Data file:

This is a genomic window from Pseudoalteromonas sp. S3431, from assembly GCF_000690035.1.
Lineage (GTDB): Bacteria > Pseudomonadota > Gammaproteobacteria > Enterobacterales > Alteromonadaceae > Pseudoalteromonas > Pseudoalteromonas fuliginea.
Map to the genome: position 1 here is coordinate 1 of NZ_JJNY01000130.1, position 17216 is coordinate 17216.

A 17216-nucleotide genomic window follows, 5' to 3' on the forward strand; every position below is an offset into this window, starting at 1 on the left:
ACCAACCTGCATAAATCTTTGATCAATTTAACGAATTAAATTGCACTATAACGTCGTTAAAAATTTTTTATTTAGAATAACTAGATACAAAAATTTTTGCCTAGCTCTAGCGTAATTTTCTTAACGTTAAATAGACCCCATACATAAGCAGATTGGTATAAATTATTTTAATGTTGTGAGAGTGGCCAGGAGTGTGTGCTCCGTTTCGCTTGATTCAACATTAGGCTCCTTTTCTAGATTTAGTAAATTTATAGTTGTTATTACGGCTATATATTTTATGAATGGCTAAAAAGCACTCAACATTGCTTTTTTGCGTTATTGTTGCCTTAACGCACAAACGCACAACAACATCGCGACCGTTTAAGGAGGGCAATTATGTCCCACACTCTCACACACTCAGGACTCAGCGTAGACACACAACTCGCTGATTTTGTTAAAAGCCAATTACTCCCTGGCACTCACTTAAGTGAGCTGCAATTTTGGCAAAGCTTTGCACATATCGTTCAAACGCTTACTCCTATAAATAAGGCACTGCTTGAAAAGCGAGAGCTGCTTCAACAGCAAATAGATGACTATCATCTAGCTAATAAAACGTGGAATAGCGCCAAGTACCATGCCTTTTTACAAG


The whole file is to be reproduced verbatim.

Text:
This is a genomic window from Pseudoalteromonas sp. S3431, from assembly GCF_000690035.1.
Lineage (GTDB): Bacteria > Pseudomonadota > Gammaproteobacteria > Enterobacterales > Alteromonadaceae > Pseudoalteromonas > Pseudoalteromonas fuliginea.
Map to the genome: position 1 here is coordinate 1 of NZ_JJNY01000130.1, position 17216 is coordinate 17216.

A 17216-nucleotide genomic window follows, 5' to 3' on the forward strand; every position below is an offset into this window, starting at 1 on the left:
ACCAACCTGCATAAATCTTTGATCAATTTAACGAATTAAATTGCACTATAACGTCGTTAAAAATTTTTTATTTAGAATAACTAGATACAAAAATTTTTGCCTAGCTCTAGCGTAATTTTCTTAACGTTAAATAGACCCCATACATAAGCAGATTGGTATAAATTATTTTAATGTTGTGAGAGTGGCCAGGAGTGTGTGCTCCGTTTCGCTTGATTCAACATTAGGCTCCTTTTCTAGATTTAGTAAATTTATAGTTGTTATTACGGCTATATATTTTATGAATGGCTAAAAAGCACTCAACATTGCTTTTTTGCGTTATTGTTGCCTTAACGCACAAACGCACAACAACATCGCGACCGTTTAAGGAGGGCAATTATGTCCCACACTCTCACACACTCAGGACTCAGCGTAGACACACAACTCGCTGATTTTGTTAAAAGCCAATTACTCCCTGGCACTCACTTAAGTGAGCTGCAATTTTGGCAAAGCTTTGCACATATCGTTCAAACGCTTACTCCTATAAATAAGGCACTGCTTGAAAAGCGAGAGCTGCTTCAACAGCAAATAGATGACTATCATCTAGCTAATAAAACGTGGAATAGCGCCAAGTACCATGCCTTTTTACAAG